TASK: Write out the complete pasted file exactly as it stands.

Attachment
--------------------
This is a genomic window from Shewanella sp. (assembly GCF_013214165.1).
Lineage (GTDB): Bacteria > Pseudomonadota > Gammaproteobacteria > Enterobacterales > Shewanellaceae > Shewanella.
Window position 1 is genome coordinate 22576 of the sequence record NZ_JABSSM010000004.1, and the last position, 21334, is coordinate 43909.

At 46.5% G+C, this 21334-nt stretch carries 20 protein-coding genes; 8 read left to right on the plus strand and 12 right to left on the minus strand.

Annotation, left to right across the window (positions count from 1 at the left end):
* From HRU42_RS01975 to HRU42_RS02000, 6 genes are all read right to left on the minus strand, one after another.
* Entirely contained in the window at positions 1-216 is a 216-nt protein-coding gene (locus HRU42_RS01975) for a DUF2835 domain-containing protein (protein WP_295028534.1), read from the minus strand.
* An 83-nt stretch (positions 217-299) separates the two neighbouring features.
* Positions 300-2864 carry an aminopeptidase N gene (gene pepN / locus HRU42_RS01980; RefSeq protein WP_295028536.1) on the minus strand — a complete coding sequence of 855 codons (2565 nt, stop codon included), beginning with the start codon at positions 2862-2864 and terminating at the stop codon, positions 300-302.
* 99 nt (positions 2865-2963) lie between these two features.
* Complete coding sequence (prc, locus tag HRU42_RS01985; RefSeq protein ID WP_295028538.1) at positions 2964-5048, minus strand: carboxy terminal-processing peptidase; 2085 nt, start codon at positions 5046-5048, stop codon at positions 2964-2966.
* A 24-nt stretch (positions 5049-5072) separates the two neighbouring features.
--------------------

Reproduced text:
This is a genomic window from Shewanella sp. (assembly GCF_013214165.1).
Lineage (GTDB): Bacteria > Pseudomonadota > Gammaproteobacteria > Enterobacterales > Shewanellaceae > Shewanella.
Window position 1 is genome coordinate 22576 of the sequence record NZ_JABSSM010000004.1, and the last position, 21334, is coordinate 43909.

At 46.5% G+C, this 21334-nt stretch carries 20 protein-coding genes; 8 read left to right on the plus strand and 12 right to left on the minus strand.

Annotation, left to right across the window (positions count from 1 at the left end):
* From HRU42_RS01975 to HRU42_RS02000, 6 genes are all read right to left on the minus strand, one after another.
* Entirely contained in the window at positions 1-216 is a 216-nt protein-coding gene (locus HRU42_RS01975) for a DUF2835 domain-containing protein (protein WP_295028534.1), read from the minus strand.
* An 83-nt stretch (positions 217-299) separates the two neighbouring features.
* Positions 300-2864 carry an aminopeptidase N gene (gene pepN / locus HRU42_RS01980; RefSeq protein WP_295028536.1) on the minus strand — a complete coding sequence of 855 codons (2565 nt, stop codon included), beginning with the start codon at positions 2862-2864 and terminating at the stop codon, positions 300-302.
* 99 nt (positions 2865-2963) lie between these two features.
* Complete coding sequence (prc, locus tag HRU42_RS01985; RefSeq protein ID WP_295028538.1) at positions 2964-5048, minus strand: carboxy terminal-processing peptidase; 2085 nt, start codon at positions 5046-5048, stop codon at positions 2964-2966.
* A 24-nt stretch (positions 5049-5072) separates the two neighbouring features.